A subsequent CT scan showed the presence of a secondary liver lesion as well as a 1.2 cm portacaval lymph node, positive for metastatic carcinoma with positron emission tomography (PET) CT. Otherwise, no lymphadenopathy in the chest, abdomen, or pelvis was found.

Pelvic radiotherapy was started with a total dose between 45 and 54 Gy on September 24, 2012. At about that time (September 2012), the patient was started on XELOX chemotherapy (oxaliplatin 100 mg/m2 over two hours, Day 1, every three weeks; capecitabine 850 mg/m2 orally twice daily, Days 1 to 14, every three weeks) and received approximately three cycles. Although the patient tolerated the first cycle well, the day after chemotherapy she had one isolated episode of complete blindness in her right eye, which lasted 15 seconds. A similar but shorter episode lasting between eight and 10 seconds occurred during the second cycle of XELOX. The last (third) cycle was not completed due to the occurrence of grade 2 thrombocytopenia during Cycle 2 and grade 3 thrombocytopenia during Cycle 3; capecitabine was continued without oxaliplatin during Cycle 3. Bevacizumab was also not given in combination with the chemotherapy due to the proximity of her prior liver and rectal surgery and subsequent issues with thrombocytopenia.

Restaging scans showed that after three chemotherapy cycles she appeared to have complete resolution of the one PET-avid liver lesion but persistence of the second liver lesion and the portacaval lymph node. Given those findings, as well as worsening preexisting thrombocytopenia, it was the consensus of the tumor board to give the patient additional therapy with FOLFIRI (irinotecan 180 mg/m2 intravenously (IV), over 90 minutes, with folinic acid 400 mg/m2, over 120 minutes, followed by fluorouracil 400 mg/m2 IV bolus, then fluorouracil 2400 mg/m2 IV infusion, over 46 hours) in combination with aflibercept (4 mg/kg IV infusion over one hour, every two weeks), a recently approved angiogenesis inhibitor for mCRC, which was initiated on December 17, 2012. Adverse events (AEs) occurring on the FOLFIRI/aflibercept regimen were grade 1/2 diarrhea, which was managed with loperamide and diphenoxylate/atropine, and grade 1 nausea, managed with palonosetron; a wig was also used due to alopecia. She had completed four cycles and was due for restaging scans at the end of the week but then presented for evaluation due to persistent pelvic pain following surgery. She had had stable disease; therefore, on March 26, 2013, she was sent for liver and nodal resection.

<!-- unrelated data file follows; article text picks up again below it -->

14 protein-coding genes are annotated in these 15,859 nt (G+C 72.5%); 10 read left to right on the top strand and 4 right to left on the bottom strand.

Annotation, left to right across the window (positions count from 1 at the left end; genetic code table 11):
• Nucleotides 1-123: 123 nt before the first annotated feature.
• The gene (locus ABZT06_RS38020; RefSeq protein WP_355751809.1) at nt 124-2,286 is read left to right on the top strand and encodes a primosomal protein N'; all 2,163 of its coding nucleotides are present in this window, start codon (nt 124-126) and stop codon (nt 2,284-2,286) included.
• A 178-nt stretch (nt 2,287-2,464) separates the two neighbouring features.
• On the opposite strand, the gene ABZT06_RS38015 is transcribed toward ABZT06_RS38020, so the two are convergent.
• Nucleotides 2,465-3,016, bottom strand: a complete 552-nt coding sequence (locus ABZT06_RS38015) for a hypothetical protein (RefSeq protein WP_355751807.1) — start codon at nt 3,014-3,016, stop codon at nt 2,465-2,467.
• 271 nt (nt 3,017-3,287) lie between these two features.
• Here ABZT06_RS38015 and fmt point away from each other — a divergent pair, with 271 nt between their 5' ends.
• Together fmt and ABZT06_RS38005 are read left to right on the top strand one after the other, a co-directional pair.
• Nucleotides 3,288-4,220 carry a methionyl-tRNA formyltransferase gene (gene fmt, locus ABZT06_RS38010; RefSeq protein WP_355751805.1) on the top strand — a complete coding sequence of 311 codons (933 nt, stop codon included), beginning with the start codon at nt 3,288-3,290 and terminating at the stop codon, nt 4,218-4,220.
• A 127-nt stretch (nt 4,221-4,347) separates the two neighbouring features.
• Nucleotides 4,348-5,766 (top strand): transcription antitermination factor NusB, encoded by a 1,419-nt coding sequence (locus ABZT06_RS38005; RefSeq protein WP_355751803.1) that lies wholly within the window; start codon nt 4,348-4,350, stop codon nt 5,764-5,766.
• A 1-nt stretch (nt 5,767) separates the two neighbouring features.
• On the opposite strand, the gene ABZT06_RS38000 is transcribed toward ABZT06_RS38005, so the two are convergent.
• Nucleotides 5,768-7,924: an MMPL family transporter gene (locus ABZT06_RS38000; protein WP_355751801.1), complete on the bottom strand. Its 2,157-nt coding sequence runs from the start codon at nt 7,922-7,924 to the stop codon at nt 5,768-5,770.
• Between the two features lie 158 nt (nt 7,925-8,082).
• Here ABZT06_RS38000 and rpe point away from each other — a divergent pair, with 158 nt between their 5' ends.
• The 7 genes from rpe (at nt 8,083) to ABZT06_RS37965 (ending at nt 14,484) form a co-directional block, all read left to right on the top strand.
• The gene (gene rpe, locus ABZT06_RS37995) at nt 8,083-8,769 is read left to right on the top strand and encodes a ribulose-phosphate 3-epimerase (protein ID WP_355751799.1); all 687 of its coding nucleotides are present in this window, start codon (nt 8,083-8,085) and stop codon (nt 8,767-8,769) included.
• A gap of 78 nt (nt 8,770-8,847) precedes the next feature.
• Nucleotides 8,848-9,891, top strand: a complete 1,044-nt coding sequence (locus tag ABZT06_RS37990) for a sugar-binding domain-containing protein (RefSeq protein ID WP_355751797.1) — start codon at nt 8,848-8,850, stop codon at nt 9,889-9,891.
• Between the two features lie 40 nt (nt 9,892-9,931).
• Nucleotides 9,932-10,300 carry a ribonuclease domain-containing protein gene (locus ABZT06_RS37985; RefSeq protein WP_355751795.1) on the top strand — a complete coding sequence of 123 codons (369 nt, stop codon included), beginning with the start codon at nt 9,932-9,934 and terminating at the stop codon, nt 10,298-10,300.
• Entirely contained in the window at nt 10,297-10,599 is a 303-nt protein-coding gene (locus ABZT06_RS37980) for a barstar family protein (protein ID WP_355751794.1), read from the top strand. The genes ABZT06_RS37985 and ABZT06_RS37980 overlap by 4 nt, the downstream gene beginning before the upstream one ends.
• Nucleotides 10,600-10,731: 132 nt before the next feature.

The patient did quite well postoperatively and had no new complaints. After her reresection, she was started on maintenance capecitabine (1000 mg orally twice daily, Days 1 to 14, every 21 days) due to a high recurrence risk. As of May 1, 2013, she continues to do well with no evidence of disease and is being followed up for a low pelvic mass on radiography, which could reflect infection, postsurgical changes, or drop metastasis. Evolution of the patient’s carcinoembryonic antigen level is shown in Figure 1.

790192.fig.001
Figure 1: Change in carcinoembryonic antigen level (ng/mL).

3. Discussion

Metastatic liver involvement is commonly encountered in patients diagnosed with mCRC; liver metastasis is a common cause of death in these patients [1]. In patients with solitary or confined liver metastases, primary resection should be considered [2]. Improvements in perioperative morbidity and mortality over the last few decades have allowed hepatic resection to become an option for an increasing range of patients with mCRC and liver metastases [4]. The combination of chemotherapy and surgical resection is another option for the vast majority of patients who present with initially unresectable disease, in whom five-year survival is uniformly grim [5]. With the use of advanced chemotherapy, resectability rates between 12% and 22% can be achieved in these patients, with five-year survival rates of up to 35% observed after subsequent resection [3].